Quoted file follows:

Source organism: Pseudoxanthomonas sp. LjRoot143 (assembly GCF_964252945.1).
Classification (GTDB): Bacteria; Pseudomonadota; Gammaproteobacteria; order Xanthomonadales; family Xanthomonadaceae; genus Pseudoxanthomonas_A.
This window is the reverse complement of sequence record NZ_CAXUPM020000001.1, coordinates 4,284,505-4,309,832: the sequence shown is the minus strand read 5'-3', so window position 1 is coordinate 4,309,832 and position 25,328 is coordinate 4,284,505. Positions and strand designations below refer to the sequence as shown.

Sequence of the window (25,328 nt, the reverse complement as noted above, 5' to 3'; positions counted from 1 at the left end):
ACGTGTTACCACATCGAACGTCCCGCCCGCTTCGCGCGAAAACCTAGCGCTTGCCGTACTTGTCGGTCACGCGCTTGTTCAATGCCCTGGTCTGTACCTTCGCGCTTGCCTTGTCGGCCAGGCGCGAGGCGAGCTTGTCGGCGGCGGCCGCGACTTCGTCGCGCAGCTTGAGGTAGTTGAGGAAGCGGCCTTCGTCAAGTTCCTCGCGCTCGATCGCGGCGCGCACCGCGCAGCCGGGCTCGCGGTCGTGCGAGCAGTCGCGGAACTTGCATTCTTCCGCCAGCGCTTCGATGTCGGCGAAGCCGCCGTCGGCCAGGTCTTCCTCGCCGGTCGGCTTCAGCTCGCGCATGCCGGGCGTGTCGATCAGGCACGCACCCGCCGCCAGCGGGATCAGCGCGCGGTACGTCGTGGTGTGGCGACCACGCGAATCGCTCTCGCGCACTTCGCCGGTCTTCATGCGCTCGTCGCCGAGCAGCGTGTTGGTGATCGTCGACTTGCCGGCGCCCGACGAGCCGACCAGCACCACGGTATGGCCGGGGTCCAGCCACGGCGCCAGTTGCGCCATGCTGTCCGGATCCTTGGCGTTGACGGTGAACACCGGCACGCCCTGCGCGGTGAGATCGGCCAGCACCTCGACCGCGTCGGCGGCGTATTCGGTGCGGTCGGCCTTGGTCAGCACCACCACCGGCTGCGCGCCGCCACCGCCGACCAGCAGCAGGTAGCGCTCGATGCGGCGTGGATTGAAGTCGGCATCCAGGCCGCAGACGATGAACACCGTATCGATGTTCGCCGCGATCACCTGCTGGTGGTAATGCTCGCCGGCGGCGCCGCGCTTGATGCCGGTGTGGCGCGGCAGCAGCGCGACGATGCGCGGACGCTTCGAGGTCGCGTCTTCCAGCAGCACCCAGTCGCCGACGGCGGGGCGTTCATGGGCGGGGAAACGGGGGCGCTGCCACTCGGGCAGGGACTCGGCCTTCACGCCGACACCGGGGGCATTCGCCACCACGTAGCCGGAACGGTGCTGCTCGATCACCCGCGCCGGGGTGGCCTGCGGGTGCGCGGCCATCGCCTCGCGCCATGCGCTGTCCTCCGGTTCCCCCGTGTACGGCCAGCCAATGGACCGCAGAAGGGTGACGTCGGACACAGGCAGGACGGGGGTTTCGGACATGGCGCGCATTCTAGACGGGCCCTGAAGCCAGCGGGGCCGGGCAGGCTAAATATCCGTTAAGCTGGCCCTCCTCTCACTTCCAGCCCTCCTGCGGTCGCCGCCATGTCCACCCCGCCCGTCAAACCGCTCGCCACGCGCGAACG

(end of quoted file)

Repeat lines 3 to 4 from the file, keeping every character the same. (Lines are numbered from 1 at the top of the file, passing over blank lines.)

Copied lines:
This window is the reverse complement of sequence record NZ_CAXUPM020000001.1, coordinates 4,284,505-4,309,832: the sequence shown is the minus strand read 5'-3', so window position 1 is coordinate 4,309,832 and position 25,328 is coordinate 4,284,505. Positions and strand designations below refer to the sequence as shown.

Sequence of the window (25,328 nt, the reverse complement as noted above, 5' to 3'; positions counted from 1 at the left end):